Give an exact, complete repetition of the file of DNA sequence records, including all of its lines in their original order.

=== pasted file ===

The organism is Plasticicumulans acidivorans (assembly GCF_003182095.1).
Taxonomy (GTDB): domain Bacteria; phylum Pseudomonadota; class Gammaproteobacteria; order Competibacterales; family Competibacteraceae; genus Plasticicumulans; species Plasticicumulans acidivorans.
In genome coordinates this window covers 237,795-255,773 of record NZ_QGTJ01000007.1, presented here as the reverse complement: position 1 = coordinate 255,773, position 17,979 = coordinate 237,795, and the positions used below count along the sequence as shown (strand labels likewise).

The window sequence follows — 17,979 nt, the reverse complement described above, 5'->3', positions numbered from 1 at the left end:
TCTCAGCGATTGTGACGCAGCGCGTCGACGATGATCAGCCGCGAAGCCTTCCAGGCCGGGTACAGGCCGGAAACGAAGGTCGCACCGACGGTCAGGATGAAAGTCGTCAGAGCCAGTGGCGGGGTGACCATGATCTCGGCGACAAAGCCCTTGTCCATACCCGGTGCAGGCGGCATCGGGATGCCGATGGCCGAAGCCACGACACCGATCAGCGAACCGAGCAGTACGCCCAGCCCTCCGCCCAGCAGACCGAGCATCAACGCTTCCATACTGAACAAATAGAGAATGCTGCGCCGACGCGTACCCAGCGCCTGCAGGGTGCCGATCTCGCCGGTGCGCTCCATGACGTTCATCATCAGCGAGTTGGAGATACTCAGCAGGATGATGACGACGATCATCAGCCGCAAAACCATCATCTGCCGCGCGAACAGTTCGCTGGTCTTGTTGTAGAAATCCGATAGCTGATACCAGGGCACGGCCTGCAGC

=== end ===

The organism is Plasticicumulans acidivorans (assembly GCF_003182095.1).
Taxonomy (GTDB): domain Bacteria; phylum Pseudomonadota; class Gammaproteobacteria; order Competibacterales; family Competibacteraceae; genus Plasticicumulans; species Plasticicumulans acidivorans.
In genome coordinates this window covers 237,795-255,773 of record NZ_QGTJ01000007.1, presented here as the reverse complement: position 1 = coordinate 255,773, position 17,979 = coordinate 237,795, and the positions used below count along the sequence as shown (strand labels likewise).

The window sequence follows — 17,979 nt, the reverse complement described above, 5'->3', positions numbered from 1 at the left end:
TCTCAGCGATTGTGACGCAGCGCGTCGACGATGATCAGCCGCGAAGCCTTCCAGGCCGGGTACAGGCCGGAAACGAAGGTCGCACCGACGGTCAGGATGAAAGTCGTCAGAGCCAGTGGCGGGGTGACCATGATCTCGGCGACAAAGCCCTTGTCCATACCCGGTGCAGGCGGCATCGGGATGCCGATGGCCGAAGCCACGACACCGATCAGCGAACCGAGCAGTACGCCCAGCCCTCCGCCCAGCAGACCGAGCATCAACGCTTCCATACTGAACAAATAGAGAATGCTGCGCCGACGCGTACCCAGCGCCTGCAGGGTGCCGATCTCGCCGGTGCGCTCCATGACGTTCATCATCAGCGAGTTGGAGATACTCAGCAGGATGATGACGACGATCATCAGCCGCAAAACCATCATCTGCCGCGCGAACAGTTCGCTGGTCTTGTTGTAGAAATCCGATAGCTGATACCAGGGCACGGCCTGCAGC